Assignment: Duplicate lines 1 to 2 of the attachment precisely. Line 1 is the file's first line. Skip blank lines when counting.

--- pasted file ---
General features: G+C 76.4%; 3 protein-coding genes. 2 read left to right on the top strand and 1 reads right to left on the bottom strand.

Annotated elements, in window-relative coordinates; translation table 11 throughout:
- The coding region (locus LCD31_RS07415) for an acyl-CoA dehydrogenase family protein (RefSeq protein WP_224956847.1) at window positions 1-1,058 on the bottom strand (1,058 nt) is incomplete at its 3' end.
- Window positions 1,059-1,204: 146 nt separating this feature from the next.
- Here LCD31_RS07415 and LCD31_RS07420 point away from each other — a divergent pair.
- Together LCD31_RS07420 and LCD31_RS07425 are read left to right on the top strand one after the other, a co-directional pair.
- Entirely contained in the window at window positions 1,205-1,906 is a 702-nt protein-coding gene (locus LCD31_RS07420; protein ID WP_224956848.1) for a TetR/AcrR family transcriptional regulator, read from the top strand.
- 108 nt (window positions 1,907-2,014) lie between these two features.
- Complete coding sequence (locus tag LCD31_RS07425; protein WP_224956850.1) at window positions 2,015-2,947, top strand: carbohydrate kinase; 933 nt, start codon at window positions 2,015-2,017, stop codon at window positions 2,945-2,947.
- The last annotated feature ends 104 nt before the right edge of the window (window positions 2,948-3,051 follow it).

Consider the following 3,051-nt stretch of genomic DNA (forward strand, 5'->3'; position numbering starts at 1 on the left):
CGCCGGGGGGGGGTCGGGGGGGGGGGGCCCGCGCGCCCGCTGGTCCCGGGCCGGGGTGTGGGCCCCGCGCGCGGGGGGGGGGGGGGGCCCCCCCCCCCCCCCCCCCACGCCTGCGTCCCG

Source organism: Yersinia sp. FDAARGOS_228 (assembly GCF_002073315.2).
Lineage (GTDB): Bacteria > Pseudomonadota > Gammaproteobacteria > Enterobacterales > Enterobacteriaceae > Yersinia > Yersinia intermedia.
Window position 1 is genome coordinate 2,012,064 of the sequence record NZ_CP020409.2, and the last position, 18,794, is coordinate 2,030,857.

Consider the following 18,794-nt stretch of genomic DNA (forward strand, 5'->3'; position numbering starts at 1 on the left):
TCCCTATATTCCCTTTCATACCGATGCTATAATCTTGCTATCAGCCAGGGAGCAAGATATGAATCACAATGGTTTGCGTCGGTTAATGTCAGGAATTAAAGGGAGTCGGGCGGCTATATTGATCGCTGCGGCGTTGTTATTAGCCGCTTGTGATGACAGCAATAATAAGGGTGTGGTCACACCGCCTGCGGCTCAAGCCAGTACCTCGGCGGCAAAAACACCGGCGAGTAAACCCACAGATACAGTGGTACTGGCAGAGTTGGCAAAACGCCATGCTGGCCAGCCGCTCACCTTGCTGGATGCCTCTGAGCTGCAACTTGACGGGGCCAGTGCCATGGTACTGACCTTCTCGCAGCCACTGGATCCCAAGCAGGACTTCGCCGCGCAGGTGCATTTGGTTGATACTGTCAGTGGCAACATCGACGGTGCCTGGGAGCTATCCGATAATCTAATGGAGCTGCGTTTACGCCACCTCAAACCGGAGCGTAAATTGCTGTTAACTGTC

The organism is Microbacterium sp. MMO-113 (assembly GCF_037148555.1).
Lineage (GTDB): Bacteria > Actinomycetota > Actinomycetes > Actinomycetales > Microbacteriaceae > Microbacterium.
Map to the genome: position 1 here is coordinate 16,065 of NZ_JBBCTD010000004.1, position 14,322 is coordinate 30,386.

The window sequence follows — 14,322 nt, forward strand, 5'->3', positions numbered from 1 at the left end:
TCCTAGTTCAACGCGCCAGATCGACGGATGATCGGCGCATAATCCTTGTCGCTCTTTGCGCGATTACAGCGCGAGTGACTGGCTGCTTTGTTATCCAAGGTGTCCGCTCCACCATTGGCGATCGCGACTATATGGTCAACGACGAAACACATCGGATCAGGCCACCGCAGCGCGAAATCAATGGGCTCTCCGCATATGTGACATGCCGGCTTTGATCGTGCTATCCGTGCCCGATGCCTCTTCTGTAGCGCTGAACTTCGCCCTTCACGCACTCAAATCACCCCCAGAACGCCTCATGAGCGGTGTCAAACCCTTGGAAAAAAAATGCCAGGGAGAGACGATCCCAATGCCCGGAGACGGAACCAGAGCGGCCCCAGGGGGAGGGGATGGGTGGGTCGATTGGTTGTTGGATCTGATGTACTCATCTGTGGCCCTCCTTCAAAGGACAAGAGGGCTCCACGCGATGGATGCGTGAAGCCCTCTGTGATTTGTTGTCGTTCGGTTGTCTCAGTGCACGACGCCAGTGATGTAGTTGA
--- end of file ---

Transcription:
General features: G+C 76.4%; 3 protein-coding genes. 2 read left to right on the top strand and 1 reads right to left on the bottom strand.

Annotated elements, in window-relative coordinates; translation table 11 throughout: